George’s compartmental personality and unique ability to bounce between projects without losing momentum extended beyond his filmmaking accomplishments. Trained as a commercial artist at Manhattan’s School of Industrial Art, George’s drawings and paintings are incredibly assured even if their subjects and all-around perspectives are a bit bent. He had an affinity for landscape and eye for portraiture, but also a fondness for derelicts, harlots, canines, yetis, and mythical beasts. His drawings are inspired by the comic books, pulp novels, and b-movies that he and Mike ingested as children, but they are ultimately very mature and finely rendered realizations of fixations found throughout his creative endeavors. While George’s canvases and pen drawings are largely unrelated to specific films, they are nevertheless cinematic, like studies or stills from feverish works that he never got around to unleashing.

The essays and autobiographical statements collected here readily demonstrate that George was as accomplished with words as he was adept at visual language. His easy, forthright wit and improvisatory prowess came in handy when authoring blurbs, concocting dialogue, spilling gossip, and keeping notebooks. Much of his writing was first and final draft, exactly as the words poured out of him. Acutely self-aware and always conscious of his audience—or in this case, his reader—even George’s diaries feel as if they were composed for others to digest. These texts have a charm and immediacy that is an organic extension of his everyday patter. Reading George on the page is very much like chatting with him over dinner in a Chinese restaurant.

The George Kuchar Reader is (mostly) organized in chronological order to better present the unfolding narrative of George’s creative, geographic, and professional development as he more or less lived it. Unless otherwise noted, George authored all the verbal and visual matter assembled here. The contents were gathered over two years from a wide swath of generous colleagues and institutions. It contains no material from the essential, currently out of print memoir, Reminiscences From A Cinematic Cesspool, co-written with Mike. In terms of selection, the goal has been to opt for never-before-published writings and art alongside pieces previously available in obscure and now often expensive magazines and journals. Many of the illustrations were first published during the 1970s San Francisco underground comix heyday while others come from of his personal notebooks. Most of the photos contained herein come directly from George’s assorted scrapbooks, which include photos (mostly of himself), clippings, and other mementos.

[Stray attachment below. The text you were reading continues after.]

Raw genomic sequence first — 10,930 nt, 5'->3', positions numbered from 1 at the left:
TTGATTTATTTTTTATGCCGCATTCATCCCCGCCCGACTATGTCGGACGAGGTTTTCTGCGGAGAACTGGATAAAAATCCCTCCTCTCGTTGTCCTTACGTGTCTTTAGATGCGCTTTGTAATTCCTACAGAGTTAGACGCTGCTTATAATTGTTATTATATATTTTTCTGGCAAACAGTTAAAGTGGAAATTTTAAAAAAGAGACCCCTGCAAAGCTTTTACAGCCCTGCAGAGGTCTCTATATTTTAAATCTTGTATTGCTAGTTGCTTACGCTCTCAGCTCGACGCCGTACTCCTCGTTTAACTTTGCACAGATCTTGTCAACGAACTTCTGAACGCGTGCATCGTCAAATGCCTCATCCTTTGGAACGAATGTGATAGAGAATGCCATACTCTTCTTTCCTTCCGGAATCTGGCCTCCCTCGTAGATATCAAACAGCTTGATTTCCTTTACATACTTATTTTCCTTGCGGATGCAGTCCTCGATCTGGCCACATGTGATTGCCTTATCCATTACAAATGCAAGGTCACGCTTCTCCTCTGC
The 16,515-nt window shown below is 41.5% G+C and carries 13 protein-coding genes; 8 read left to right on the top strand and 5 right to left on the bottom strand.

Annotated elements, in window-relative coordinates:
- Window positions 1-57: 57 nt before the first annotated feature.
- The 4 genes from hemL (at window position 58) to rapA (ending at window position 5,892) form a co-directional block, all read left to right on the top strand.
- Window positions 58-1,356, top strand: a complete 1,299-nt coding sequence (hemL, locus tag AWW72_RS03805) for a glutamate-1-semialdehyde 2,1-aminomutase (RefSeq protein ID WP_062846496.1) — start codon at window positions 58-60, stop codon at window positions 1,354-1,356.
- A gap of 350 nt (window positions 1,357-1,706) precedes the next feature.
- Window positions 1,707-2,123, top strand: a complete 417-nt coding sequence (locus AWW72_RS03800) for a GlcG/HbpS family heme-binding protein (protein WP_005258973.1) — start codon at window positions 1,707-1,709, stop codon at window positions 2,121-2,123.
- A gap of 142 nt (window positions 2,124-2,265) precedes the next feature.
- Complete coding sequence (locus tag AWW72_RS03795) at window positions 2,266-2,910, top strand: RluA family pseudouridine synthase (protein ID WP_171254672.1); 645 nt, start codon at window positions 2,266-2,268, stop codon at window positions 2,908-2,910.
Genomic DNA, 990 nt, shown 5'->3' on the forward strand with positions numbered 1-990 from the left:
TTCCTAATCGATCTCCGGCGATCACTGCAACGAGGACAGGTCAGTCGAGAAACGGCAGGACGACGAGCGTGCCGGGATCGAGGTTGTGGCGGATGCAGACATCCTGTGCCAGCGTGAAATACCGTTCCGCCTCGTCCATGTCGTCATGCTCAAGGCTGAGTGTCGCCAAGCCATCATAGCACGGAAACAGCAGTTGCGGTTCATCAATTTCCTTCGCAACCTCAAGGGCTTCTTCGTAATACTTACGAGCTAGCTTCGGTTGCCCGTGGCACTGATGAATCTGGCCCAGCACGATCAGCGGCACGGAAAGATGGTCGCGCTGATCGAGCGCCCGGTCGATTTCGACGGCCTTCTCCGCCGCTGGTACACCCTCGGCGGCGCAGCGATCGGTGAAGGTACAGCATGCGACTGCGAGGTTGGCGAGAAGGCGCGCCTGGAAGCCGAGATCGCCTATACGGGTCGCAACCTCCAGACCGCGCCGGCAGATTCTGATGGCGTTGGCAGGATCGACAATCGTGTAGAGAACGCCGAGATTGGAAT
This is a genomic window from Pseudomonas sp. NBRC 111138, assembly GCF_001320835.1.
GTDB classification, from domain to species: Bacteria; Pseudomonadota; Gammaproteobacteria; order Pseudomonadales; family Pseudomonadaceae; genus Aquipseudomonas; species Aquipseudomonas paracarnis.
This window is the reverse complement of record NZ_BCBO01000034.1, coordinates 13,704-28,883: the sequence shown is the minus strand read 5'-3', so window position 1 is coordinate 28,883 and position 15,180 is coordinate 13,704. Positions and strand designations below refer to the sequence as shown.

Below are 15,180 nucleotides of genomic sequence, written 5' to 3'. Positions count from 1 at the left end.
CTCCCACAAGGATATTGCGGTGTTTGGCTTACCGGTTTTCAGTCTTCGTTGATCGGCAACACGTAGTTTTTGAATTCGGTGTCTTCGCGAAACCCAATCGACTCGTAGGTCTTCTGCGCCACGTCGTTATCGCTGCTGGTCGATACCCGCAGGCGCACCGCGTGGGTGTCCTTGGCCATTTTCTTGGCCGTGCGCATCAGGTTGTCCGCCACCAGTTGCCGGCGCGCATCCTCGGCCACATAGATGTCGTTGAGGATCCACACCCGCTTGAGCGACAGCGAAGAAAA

The book concludes with what is undoubtedly the most touching prose George ever authored: his late life emails to classmate and longtime muse Donna Kerness. She was George’s epistolary confidant, and this tell-all testimonial of his long-term late night lover was written to her with the intention that it would one day be published. Losing his battle with prostate cancer and facing the inevitable, George (ever the Catholic, even if lapsed) wanted to confess his perceived sins and uncork pent-up anguish over cloudy love affairs. Besides providing romantic advice and emotional support, Donna was a sympathetic sounding board for him to vent about his decline. In these remarkable and very vulnerable letters, we are granted complete access to a highly introspective interior life that he rarely exposed in any great depth, not even in his most personal diary pieces.

From his first film to final video, George’s on-screen presence was almost always a heightened version of George Kuchar, which is to say, an acutely self-aware portrayal created by a person who recognized that he was a real life character. It only takes watching a handful of his movies or reading a few of the texts here to feel, in some strange way, like you know him. No matter what medium he employed, George’s signature subject matter and heartfelt irony were instantly familiar. His comedy was one of precise intonation and expert timing. George makes us laugh because he is laughing with us. He naturally understood that pathos is hilarious, and nothing is funnier than blotched eyeliner and an approaching funnel cloud.